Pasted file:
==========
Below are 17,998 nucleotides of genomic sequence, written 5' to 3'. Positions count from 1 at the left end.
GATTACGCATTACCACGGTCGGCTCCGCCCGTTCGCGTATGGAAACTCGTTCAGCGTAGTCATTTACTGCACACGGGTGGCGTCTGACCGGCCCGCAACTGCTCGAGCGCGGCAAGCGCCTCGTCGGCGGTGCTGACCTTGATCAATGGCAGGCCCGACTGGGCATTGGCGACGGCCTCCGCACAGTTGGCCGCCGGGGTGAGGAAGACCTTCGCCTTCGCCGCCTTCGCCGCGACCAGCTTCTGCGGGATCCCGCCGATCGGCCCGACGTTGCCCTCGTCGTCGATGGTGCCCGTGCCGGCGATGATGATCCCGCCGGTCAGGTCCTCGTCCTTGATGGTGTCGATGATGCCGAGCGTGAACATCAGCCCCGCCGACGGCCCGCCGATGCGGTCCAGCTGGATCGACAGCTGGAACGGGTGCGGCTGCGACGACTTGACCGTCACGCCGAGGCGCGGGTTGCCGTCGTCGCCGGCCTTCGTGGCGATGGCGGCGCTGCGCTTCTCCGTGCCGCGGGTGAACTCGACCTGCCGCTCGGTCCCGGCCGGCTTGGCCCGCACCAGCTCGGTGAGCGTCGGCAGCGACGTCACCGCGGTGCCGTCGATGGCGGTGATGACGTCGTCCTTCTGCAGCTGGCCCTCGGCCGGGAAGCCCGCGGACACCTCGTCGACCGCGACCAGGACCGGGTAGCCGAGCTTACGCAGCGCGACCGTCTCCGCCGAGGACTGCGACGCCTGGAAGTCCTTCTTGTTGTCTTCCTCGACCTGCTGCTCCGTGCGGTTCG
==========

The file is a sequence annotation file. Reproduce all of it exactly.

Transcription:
Below are 17,998 nucleotides of genomic sequence, written 5' to 3'. Positions count from 1 at the left end.
GATTACGCATTACCACGGTCGGCTCCGCCCGTTCGCGTATGGAAACTCGTTCAGCGTAGTCATTTACTGCACACGGGTGGCGTCTGACCGGCCCGCAACTGCTCGAGCGCGGCAAGCGCCTCGTCGGCGGTGCTGACCTTGATCAATGGCAGGCCCGACTGGGCATTGGCGACGGCCTCCGCACAGTTGGCCGCCGGGGTGAGGAAGACCTTCGCCTTCGCCGCCTTCGCCGCGACCAGCTTCTGCGGGATCCCGCCGATCGGCCCGACGTTGCCCTCGTCGTCGATGGTGCCCGTGCCGGCGATGATGATCCCGCCGGTCAGGTCCTCGTCCTTGATGGTGTCGATGATGCCGAGCGTGAACATCAGCCCCGCCGACGGCCCGCCGATGCGGTCCAGCTGGATCGACAGCTGGAACGGGTGCGGCTGCGACGACTTGACCGTCACGCCGAGGCGCGGGTTGCCGTCGTCGCCGGCCTTCGTGGCGATGGCGGCGCTGCGCTTCTCCGTGCCGCGGGTGAACTCGACCTGCCGCTCGGTCCCGGCCGGCTTGGCCCGCACCAGCTCGGTGAGCGTCGGCAGCGACGTCACCGCGGTGCCGTCGATGGCGGTGATGACGTCGTCCTTCTGCAGCTGGCCCTCGGCCGGGAAGCCCGCGGACACCTCGTCGACCGCGACCAGGACCGGGTAGCCGAGCTTACGCAGCGCGACCGTCTCCGCCGAGGACTGCGACGCCTGGAAGTCCTTCTTGTTGTCTTCCTCGACCTGCTGCTCCGTGCGGTTCG